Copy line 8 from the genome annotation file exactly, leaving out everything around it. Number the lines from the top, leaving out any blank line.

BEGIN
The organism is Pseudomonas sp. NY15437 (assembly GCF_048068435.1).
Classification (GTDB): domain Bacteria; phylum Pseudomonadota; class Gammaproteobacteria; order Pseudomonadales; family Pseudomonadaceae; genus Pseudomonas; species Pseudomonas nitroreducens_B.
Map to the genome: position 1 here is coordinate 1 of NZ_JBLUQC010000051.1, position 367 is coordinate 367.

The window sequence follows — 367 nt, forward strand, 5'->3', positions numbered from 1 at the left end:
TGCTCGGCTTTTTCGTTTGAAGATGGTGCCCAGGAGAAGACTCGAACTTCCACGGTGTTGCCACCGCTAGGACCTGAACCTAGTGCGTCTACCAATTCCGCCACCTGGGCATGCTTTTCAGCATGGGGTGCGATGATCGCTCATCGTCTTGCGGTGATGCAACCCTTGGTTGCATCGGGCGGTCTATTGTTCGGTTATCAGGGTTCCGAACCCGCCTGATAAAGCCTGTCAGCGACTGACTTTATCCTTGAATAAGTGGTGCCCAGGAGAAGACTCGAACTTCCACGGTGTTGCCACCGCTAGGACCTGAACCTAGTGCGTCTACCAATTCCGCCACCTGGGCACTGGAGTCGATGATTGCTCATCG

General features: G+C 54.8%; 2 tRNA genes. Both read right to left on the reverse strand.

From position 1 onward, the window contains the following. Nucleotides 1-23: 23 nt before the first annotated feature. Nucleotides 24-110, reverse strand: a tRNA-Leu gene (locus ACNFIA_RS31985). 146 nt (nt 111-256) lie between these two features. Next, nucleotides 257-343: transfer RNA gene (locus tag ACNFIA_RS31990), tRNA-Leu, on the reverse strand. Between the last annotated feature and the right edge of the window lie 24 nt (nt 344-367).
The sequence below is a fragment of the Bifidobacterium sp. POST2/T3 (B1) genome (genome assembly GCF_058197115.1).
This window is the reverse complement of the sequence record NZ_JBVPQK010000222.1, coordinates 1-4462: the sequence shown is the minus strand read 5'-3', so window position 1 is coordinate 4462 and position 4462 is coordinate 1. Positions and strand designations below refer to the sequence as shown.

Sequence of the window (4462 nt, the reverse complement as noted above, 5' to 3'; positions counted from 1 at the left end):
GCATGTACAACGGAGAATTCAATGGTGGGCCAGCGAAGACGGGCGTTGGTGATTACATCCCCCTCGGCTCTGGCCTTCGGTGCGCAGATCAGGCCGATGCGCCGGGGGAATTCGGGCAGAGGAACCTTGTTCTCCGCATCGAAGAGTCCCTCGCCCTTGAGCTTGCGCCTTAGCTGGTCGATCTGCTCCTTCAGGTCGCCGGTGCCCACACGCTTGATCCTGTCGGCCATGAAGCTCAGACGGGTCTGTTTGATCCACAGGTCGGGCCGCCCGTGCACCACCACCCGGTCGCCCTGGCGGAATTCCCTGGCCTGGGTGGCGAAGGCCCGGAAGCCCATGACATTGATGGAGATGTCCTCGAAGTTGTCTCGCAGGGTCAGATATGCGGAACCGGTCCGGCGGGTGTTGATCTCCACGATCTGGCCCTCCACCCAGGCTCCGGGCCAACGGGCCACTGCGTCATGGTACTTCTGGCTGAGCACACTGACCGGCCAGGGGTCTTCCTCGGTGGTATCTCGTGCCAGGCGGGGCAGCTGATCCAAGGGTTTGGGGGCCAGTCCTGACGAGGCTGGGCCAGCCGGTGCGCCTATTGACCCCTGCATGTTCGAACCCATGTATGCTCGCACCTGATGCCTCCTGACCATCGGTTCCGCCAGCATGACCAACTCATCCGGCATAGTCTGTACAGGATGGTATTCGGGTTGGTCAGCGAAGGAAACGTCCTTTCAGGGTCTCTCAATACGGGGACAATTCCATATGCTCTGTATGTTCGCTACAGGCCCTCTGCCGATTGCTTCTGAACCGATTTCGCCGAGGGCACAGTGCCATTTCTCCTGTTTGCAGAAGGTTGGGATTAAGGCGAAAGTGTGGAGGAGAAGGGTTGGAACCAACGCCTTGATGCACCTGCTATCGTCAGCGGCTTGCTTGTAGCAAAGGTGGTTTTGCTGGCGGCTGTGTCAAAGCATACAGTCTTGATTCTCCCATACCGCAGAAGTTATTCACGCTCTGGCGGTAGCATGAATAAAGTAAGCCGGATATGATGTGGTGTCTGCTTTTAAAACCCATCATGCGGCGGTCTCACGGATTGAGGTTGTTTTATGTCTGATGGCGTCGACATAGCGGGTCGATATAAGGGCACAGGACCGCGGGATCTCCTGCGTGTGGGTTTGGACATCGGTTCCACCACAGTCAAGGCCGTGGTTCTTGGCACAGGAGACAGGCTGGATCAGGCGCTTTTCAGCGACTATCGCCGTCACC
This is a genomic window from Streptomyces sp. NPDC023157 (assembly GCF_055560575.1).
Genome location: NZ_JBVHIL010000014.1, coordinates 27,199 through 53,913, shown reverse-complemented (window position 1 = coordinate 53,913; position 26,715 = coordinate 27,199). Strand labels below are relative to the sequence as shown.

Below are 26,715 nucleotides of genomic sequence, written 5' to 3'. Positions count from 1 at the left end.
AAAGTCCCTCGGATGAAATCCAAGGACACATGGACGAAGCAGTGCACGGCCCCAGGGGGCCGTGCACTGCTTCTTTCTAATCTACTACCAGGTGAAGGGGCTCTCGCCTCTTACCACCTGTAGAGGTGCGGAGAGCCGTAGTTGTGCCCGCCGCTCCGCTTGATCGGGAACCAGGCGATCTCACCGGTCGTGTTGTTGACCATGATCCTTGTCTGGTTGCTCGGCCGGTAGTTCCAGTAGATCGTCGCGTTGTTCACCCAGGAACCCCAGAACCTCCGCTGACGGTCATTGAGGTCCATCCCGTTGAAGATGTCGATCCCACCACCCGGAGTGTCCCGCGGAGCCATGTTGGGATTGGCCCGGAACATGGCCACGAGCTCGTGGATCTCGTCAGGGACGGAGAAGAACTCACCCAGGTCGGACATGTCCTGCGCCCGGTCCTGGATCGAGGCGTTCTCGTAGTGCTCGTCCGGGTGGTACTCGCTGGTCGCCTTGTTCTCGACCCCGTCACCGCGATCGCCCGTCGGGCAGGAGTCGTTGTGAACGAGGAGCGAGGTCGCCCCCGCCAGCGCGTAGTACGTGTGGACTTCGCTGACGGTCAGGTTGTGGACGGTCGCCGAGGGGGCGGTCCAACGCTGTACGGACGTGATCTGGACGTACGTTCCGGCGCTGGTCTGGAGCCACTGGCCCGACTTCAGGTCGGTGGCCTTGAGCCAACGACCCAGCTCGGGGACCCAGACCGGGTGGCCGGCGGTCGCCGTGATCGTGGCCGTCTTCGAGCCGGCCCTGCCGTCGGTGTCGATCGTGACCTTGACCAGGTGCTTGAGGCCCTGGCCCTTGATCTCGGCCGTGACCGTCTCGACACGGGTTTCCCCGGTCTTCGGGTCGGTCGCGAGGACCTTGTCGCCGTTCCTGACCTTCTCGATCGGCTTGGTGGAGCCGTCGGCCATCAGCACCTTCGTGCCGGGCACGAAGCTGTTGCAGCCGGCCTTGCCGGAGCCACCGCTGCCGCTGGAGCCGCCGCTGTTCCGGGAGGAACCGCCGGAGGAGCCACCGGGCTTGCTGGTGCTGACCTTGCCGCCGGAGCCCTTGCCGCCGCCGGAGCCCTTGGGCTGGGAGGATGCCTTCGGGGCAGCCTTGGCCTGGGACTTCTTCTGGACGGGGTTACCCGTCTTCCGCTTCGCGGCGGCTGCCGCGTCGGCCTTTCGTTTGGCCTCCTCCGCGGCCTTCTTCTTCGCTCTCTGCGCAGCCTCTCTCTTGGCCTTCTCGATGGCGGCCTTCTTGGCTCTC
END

The sequence below is a fragment of the Bifidobacterium sp. POST2/T3 (B1) genome (genome assembly GCF_058197115.1).